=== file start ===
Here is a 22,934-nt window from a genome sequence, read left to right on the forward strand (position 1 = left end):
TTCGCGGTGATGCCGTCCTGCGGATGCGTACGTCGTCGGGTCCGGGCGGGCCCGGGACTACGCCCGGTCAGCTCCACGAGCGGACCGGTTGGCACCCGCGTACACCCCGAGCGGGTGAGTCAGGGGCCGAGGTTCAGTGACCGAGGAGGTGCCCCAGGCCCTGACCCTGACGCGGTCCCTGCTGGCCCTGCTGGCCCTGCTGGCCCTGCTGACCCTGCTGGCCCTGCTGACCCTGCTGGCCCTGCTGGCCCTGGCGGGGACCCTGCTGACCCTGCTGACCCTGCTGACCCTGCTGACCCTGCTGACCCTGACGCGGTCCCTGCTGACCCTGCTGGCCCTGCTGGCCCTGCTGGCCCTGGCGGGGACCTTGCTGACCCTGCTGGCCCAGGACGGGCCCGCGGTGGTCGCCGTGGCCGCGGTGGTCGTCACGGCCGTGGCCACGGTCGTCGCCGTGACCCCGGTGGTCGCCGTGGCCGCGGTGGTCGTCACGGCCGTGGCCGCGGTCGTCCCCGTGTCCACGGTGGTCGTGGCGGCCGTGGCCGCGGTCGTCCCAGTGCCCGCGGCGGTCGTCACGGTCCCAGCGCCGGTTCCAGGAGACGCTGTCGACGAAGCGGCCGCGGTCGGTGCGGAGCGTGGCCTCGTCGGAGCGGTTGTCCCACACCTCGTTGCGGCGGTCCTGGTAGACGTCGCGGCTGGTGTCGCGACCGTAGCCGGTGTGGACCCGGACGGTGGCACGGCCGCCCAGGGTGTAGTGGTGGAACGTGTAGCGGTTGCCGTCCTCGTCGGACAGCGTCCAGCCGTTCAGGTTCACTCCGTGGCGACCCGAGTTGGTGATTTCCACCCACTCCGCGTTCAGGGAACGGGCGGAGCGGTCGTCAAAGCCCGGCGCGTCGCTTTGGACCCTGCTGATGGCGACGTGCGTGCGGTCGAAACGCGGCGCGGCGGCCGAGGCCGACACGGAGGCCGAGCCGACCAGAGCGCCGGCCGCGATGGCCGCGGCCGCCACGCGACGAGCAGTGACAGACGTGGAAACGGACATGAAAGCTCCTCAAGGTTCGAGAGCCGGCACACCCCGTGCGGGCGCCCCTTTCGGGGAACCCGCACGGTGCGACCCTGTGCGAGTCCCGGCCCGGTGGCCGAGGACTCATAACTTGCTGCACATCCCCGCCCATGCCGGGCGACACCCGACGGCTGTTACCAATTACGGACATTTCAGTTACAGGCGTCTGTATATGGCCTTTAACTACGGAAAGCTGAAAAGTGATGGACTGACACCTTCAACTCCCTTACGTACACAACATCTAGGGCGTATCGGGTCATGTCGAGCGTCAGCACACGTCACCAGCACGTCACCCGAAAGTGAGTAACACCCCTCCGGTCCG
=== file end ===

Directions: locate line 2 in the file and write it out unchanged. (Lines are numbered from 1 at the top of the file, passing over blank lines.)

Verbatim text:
TTCGCGGTGATGCCGTCCTGCGGATGCGTACGTCGTCGGGTCCGGGCGGGCCCGGGACTACGCCCGGTCAGCTCCACGAGCGGACCGGTTGGCACCCGCGTACACCCCGAGCGGGTGAGTCAGGGGCCGAGGTTCAGTGACCGAGGAGGTGCCCCAGGCCCTGACCCTGACGCGGTCCCTGCTGGCCCTGCTGGCCCTGCTGGCCCTGCTGACCCTGCTGGCCCTGCTGACCCTGCTGGCCCTGCTGGCCCTGGCGGGGACCCTGCTGACCCTGCTGACCCTGCTGACCCTGCTGACCCTGCTGACCCTGACGCGGTCCCTGCTGACCCTGCTGGCCCTGCTGGCCCTGCTGGCCCTGGCGGGGACCTTGCTGACCCTGCTGGCCCAGGACGGGCCCGCGGTGGTCGCCGTGGCCGCGGTGGTCGTCACGGCCGTGGCCACGGTCGTCGCCGTGACCCCGGTGGTCGCCGTGGCCGCGGTGGTCGTCACGGCCGTGGCCGCGGTCGTCCCCGTGTCCACGGTGGTCGTGGCGGCCGTGGCCGCGGTCGTCCCAGTGCCCGCGGCGGTCGTCACGGTCCCAGCGCCGGTTCCAGGAGACGCTGTCGACGAAGCGGCCGCGGTCGGTGCGGAGCGTGGCCTCGTCGGAGCGGTTGTCCCACACCTCGTTGCGGCGGTCCTGGTAGACGTCGCGGCTGGTGTCGCGACCGTAGCCGGTGTGGACCCGGACGGTGGCACGGCCGCCCAGGGTGTAGTGGTGGAACGTGTAGCGGTTGCCGTCCTCGTCGGACAGCGTCCAGCCGTTCAGGTTCACTCCGTGGCGACCCGAGTTGGTGATTTCCACCCACTCCGCGTTCAGGGAACGGGCGGAGCGGTCGTCAAAGCCCGGCGCGTCGCTTTGGACCCTGCTGATGGCGACGTGCGTGCGGTCGAAACGCGGCGCGGCGGCCGAGGCCGACACGGAGGCCGAGCCGACCAGAGCGCCGGCCGCGATGGCCGCGGCCGCCACGCGACGAGCAGTGACAGACGTGGAAACGGACATGAAAGCTCCTCAAGGTTCGAGAGCCGGCACACCCCGTGCGGGCGCCCCTTTCGGGGAACCCGCACGGTGCGACCCTGTGCGAGTCCCGGCCCGGTGGCCGAGGACTCATAACTTGCTGCACATCCCCGCCCATGCCGGGCGACACCCGACGGCTGTTACCAATTACGGACATTTCAGTTACAGGCGTCTGTATATGGCCTTTAACTACGGAAAGCTGAAAAGTGATGGACTGACACCTTCAACTCCCTTACGTACACAACATCTAGGGCGTATCGGGTCATGTCGAGCGTCAGCACACGTCACCAGCACGTCACCCGAAAGTGAGTAACACCCCTCCGGTCCG